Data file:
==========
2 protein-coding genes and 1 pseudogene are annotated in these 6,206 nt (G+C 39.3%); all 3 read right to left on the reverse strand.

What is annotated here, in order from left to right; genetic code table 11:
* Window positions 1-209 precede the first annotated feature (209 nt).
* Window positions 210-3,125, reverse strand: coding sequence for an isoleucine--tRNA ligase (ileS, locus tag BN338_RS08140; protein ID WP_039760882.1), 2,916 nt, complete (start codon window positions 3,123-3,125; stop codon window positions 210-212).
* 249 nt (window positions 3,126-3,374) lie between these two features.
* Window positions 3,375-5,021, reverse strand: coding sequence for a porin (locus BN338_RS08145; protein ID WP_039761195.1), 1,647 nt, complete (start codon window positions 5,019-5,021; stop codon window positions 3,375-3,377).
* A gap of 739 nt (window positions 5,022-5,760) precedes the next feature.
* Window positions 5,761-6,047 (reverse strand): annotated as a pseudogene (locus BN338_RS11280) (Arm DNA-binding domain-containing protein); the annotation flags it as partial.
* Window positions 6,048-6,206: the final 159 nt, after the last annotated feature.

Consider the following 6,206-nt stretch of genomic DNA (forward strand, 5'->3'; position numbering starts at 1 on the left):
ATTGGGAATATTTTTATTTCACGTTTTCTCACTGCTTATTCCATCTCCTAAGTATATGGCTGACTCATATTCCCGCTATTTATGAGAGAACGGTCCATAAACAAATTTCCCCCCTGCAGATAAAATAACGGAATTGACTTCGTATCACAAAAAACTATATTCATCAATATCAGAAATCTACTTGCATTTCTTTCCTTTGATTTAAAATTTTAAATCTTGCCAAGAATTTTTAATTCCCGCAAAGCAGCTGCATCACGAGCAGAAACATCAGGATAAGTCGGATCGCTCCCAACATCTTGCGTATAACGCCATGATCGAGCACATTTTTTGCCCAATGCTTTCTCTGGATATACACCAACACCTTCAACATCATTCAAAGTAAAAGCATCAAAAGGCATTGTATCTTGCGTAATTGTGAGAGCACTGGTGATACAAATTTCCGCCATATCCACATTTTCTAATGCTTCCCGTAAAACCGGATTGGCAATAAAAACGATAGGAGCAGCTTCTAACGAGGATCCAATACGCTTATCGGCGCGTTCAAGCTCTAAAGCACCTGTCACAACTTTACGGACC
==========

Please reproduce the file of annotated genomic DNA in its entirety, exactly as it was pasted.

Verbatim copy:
2 protein-coding genes and 1 pseudogene are annotated in these 6,206 nt (G+C 39.3%); all 3 read right to left on the reverse strand.

What is annotated here, in order from left to right; genetic code table 11:
* Window positions 1-209 precede the first annotated feature (209 nt).
* Window positions 210-3,125, reverse strand: coding sequence for an isoleucine--tRNA ligase (ileS, locus tag BN338_RS08140; protein ID WP_039760882.1), 2,916 nt, complete (start codon window positions 3,123-3,125; stop codon window positions 210-212).
* 249 nt (window positions 3,126-3,374) lie between these two features.
* Window positions 3,375-5,021, reverse strand: coding sequence for a porin (locus BN338_RS08145; protein ID WP_039761195.1), 1,647 nt, complete (start codon window positions 5,019-5,021; stop codon window positions 3,375-3,377).
* A gap of 739 nt (window positions 5,022-5,760) precedes the next feature.
* Window positions 5,761-6,047 (reverse strand): annotated as a pseudogene (locus BN338_RS11280) (Arm DNA-binding domain-containing protein); the annotation flags it as partial.
* Window positions 6,048-6,206: the final 159 nt, after the last annotated feature.

Consider the following 6,206-nt stretch of genomic DNA (forward strand, 5'->3'; position numbering starts at 1 on the left):
ATTGGGAATATTTTTATTTCACGTTTTCTCACTGCTTATTCCATCTCCTAAGTATATGGCTGACTCATATTCCCGCTATTTATGAGAGAACGGTCCATAAACAAATTTCCCCCCTGCAGATAAAATAACGGAATTGACTTCGTATCACAAAAAACTATATTCATCAATATCAGAAATCTACTTGCATTTCTTTCCTTTGATTTAAAATTTTAAATCTTGCCAAGAATTTTTAATTCCCGCAAAGCAGCTGCATCACGAGCAGAAACATCAGGATAAGTCGGATCGCTCCCAACATCTTGCGTATAACGCCATGATCGAGCACATTTTTTGCCCAATGCTTTCTCTGGATATACACCAACACCTTCAACATCATTCAAAGTAAAAGCATCAAAAGGCATTGTATCTTGCGTAATTGTGAGAGCACTGGTGATACAAATTTCCGCCATATCCACATTTTCTAATGCTTCCCGTAAAACCGGATTGGCAATAAAAACGATAGGAGCAGCTTCTAACGAGGATCCAATACGCTTATCGGCGCGTTCAAGCTCTAAAGCACCTGTCACAACTTTACGGACC